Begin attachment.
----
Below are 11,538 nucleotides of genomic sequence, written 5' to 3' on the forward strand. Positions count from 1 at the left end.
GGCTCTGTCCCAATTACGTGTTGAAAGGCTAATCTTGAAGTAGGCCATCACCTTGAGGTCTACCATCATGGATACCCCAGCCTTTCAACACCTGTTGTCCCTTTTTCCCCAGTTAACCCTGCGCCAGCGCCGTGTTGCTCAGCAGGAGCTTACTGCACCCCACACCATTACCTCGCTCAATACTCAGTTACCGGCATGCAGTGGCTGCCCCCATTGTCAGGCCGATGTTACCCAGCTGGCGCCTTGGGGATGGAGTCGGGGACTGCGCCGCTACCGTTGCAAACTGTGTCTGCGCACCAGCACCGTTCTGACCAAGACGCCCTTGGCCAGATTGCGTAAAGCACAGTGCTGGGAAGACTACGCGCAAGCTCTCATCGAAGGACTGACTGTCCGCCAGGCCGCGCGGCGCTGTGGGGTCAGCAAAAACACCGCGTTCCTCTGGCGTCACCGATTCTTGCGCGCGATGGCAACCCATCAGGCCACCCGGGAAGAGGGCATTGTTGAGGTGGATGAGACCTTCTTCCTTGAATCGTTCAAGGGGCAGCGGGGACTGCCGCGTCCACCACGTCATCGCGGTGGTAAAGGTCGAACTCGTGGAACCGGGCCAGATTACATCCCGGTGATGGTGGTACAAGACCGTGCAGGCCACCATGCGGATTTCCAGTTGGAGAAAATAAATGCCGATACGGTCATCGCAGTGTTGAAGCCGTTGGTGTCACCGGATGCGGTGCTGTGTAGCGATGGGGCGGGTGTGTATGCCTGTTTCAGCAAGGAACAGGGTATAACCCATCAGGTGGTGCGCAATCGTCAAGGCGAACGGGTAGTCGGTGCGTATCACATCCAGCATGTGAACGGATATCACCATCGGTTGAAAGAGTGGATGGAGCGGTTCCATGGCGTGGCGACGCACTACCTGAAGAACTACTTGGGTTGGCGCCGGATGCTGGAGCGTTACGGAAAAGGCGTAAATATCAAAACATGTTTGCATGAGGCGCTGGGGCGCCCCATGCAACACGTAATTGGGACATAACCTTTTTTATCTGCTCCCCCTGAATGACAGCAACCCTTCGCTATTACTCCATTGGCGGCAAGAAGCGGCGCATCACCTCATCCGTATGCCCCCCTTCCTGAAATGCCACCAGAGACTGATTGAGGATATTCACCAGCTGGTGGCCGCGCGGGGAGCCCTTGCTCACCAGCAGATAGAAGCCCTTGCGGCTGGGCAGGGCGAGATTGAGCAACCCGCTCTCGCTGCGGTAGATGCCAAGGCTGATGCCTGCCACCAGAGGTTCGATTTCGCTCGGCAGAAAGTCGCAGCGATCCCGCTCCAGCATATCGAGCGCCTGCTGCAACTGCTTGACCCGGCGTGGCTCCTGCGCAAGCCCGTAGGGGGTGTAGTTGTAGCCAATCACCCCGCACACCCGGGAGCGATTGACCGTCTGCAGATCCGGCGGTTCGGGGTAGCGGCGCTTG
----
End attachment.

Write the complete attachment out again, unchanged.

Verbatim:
Below are 11,538 nucleotides of genomic sequence, written 5' to 3' on the forward strand. Positions count from 1 at the left end.
GGCTCTGTCCCAATTACGTGTTGAAAGGCTAATCTTGAAGTAGGCCATCACCTTGAGGTCTACCATCATGGATACCCCAGCCTTTCAACACCTGTTGTCCCTTTTTCCCCAGTTAACCCTGCGCCAGCGCCGTGTTGCTCAGCAGGAGCTTACTGCACCCCACACCATTACCTCGCTCAATACTCAGTTACCGGCATGCAGTGGCTGCCCCCATTGTCAGGCCGATGTTACCCAGCTGGCGCCTTGGGGATGGAGTCGGGGACTGCGCCGCTACCGTTGCAAACTGTGTCTGCGCACCAGCACCGTTCTGACCAAGACGCCCTTGGCCAGATTGCGTAAAGCACAGTGCTGGGAAGACTACGCGCAAGCTCTCATCGAAGGACTGACTGTCCGCCAGGCCGCGCGGCGCTGTGGGGTCAGCAAAAACACCGCGTTCCTCTGGCGTCACCGATTCTTGCGCGCGATGGCAACCCATCAGGCCACCCGGGAAGAGGGCATTGTTGAGGTGGATGAGACCTTCTTCCTTGAATCGTTCAAGGGGCAGCGGGGACTGCCGCGTCCACCACGTCATCGCGGTGGTAAAGGTCGAACTCGTGGAACCGGGCCAGATTACATCCCGGTGATGGTGGTACAAGACCGTGCAGGCCACCATGCGGATTTCCAGTTGGAGAAAATAAATGCCGATACGGTCATCGCAGTGTTGAAGCCGTTGGTGTCACCGGATGCGGTGCTGTGTAGCGATGGGGCGGGTGTGTATGCCTGTTTCAGCAAGGAACAGGGTATAACCCATCAGGTGGTGCGCAATCGTCAAGGCGAACGGGTAGTCGGTGCGTATCACATCCAGCATGTGAACGGATATCACCATCGGTTGAAAGAGTGGATGGAGCGGTTCCATGGCGTGGCGACGCACTACCTGAAGAACTACTTGGGTTGGCGCCGGATGCTGGAGCGTTACGGAAAAGGCGTAAATATCAAAACATGTTTGCATGAGGCGCTGGGGCGCCCCATGCAACACGTAATTGGGACATAACCTTTTTTATCTGCTCCCCCTGAATGACAGCAACCCTTCGCTATTACTCCATTGGCGGCAAGAAGCGGCGCATCACCTCATCCGTATGCCCCCCTTCCTGAAATGCCACCAGAGACTGATTGAGGATATTCACCAGCTGGTGGCCGCGCGGGGAGCCCTTGCTCACCAGCAGATAGAAGCCCTTGCGGCTGGGCAGGGCGAGATTGAGCAACCCGCTCTCGCTGCGGTAGATGCCAAGGCTGATGCCTGCCACCAGAGGTTCGATTTCGCTCGGCAGAAAGTCGCAGCGATCCCGCTCCAGCATATCGAGCGCCTGCTGCAACTGCTTGACCCGGCGTGGCTCCTGCGCAAGCCCGTAGGGGGTGTAGTTGTAGCCAATCACCCCGCACACCCGGGAGCGATTGACCGTCTGCAGATCCGGCGGTTCGGGGTAGCGGCGCTTG